Since I wasn’t satisfied with the results I got from 2.5 I decided to try the older 2.1 benchmark. It’s less demanding so it may provide some insight into what’s going on.

    GL Benchmark 2.1 Egypt on screen (frames per second):
    Samsung Galaxy Note: 28
    Samsung Galaxy Note II: 58
    Samsung Galaxy S III: 48
    HTC One X (Tegra 3): 48

    Here, the Note II score 58 frames per second. That’s 10fps faster than the S II and One X. The thing to remember though is that the on-screen test is capped at 60fps. Let’s see what happens when we try the off-screen test.

    GL Benchmark 2.1 Egypt off screen (frames per second):
    Samsung Galaxy Note: 34
    Samsung Galaxy Note II: 64
    Samsung Galaxy S III: 54
    HTC One X (Tegra 3): 64
    Apple iPhone 5: 147

    The off-screen test is run at the same resolution as the on-screen tests for these 1280x720 devices (except for the original Note which is 1280x800). Now that the frame rate cap is gone, the Note II is able to stretch its legs. As far as Android phones goes it ties the HTC One X with a score of 64 frames per second.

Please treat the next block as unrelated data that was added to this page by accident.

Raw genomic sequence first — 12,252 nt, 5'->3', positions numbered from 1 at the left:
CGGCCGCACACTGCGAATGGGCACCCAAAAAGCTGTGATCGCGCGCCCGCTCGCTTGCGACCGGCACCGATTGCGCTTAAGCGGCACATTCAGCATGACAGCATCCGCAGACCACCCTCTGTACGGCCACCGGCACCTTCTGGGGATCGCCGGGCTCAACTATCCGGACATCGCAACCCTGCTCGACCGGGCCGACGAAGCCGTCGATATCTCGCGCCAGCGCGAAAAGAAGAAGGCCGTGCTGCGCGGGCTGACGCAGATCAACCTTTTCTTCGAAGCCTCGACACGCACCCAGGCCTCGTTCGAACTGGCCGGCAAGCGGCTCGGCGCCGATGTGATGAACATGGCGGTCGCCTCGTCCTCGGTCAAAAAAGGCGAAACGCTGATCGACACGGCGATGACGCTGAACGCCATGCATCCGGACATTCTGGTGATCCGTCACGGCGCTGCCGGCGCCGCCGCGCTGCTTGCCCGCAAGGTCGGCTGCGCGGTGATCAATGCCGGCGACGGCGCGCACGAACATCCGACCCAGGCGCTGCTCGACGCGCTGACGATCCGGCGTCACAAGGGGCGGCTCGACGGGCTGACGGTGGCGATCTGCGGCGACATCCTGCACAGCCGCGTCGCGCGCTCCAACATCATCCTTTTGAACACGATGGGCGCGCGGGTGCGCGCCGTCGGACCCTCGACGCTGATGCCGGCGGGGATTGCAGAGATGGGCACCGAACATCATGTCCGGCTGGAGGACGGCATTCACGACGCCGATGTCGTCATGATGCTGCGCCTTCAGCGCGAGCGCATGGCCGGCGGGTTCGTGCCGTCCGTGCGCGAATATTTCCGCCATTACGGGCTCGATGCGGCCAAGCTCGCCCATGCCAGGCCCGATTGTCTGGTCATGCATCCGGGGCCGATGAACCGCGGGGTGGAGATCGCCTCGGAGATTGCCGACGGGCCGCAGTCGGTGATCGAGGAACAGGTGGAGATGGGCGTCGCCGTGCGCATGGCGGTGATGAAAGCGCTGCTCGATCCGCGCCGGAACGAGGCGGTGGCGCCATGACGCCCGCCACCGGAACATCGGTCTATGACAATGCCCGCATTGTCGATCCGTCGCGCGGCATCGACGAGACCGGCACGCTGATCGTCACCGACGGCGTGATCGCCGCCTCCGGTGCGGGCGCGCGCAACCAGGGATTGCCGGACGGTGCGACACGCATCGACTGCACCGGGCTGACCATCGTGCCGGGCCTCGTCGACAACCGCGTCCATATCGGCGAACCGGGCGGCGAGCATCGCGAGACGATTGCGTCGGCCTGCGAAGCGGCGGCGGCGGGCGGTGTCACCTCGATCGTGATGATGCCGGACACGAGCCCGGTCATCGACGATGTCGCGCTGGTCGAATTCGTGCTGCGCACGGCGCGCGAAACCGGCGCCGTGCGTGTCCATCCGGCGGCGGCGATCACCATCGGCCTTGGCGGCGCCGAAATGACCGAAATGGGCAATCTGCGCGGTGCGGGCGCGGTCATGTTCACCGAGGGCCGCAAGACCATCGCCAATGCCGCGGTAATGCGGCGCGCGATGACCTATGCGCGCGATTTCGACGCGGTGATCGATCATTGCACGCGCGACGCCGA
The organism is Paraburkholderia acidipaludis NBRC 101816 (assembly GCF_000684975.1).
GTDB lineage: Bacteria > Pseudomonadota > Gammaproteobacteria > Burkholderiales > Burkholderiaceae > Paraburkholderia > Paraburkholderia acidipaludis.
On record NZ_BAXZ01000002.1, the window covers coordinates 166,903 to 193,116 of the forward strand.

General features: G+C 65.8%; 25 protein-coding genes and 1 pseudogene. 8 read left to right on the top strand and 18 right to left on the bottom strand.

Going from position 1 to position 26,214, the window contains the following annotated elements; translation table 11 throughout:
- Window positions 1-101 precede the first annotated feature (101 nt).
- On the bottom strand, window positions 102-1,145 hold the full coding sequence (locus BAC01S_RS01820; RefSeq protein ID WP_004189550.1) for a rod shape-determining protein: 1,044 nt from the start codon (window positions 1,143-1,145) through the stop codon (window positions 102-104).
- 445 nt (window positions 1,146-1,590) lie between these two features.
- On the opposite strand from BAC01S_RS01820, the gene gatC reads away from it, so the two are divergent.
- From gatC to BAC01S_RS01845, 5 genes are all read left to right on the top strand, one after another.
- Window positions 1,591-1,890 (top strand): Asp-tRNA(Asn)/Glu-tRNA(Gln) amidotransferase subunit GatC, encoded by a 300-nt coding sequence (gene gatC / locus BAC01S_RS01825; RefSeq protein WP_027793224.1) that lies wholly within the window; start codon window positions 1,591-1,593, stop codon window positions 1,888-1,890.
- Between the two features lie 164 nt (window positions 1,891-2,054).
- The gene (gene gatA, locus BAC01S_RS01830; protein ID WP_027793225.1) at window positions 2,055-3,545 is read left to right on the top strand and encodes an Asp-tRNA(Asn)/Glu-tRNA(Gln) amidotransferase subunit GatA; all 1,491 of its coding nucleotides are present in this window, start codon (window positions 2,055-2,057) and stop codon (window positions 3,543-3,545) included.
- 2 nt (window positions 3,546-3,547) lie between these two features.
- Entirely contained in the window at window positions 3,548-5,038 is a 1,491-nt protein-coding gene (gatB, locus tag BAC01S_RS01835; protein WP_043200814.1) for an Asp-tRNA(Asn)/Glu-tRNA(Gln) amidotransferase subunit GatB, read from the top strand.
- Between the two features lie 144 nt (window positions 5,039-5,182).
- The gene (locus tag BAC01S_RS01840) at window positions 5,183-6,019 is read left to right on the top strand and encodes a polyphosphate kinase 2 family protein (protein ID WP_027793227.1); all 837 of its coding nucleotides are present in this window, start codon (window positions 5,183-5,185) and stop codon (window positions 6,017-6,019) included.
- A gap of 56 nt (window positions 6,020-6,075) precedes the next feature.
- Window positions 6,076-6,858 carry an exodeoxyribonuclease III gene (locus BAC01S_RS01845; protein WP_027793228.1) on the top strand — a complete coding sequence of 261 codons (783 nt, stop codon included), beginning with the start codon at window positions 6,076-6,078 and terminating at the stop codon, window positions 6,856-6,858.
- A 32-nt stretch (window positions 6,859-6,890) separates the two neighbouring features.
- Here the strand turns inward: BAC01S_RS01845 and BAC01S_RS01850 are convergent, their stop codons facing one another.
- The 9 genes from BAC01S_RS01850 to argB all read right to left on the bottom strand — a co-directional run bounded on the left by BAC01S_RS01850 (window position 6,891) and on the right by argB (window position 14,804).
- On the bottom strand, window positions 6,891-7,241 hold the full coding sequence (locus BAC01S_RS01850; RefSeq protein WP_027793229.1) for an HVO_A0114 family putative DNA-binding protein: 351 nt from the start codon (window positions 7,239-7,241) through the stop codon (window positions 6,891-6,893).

Basemark:

    Basemark is another Open GL gaming benchmark. It’s Android only.

    Samsung Galaxy Note II: 43.27
    Samsung Galaxy S III: 31.13
    HTC One X (Tegra 3): 19.2
    Samsung Galaxy Note: 16.7

    Here, the Note II flexes it’s muscles with a score that’s around 33% higher than the Galaxy S III and more than double the original Note.

    Battery life:

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    GL Benchmark 2.5 Egypt on screen (minutes, more is better):
    Samsung Galaxy Note II: 277
    Samsung Galaxy S III: 165
    Samsung Galaxy Note: 160
    HTC One X (Tegra 3):
    115

    The Note II nails this test with a stunning 277mins. While the Note’s battery life is pretty good, it’s not that much better. Looking at the actual GL Benchmark scores from earlier, I get the feeling that the Note II is underachieving. I suspect something is keeping the graphics processor from being fully utilized.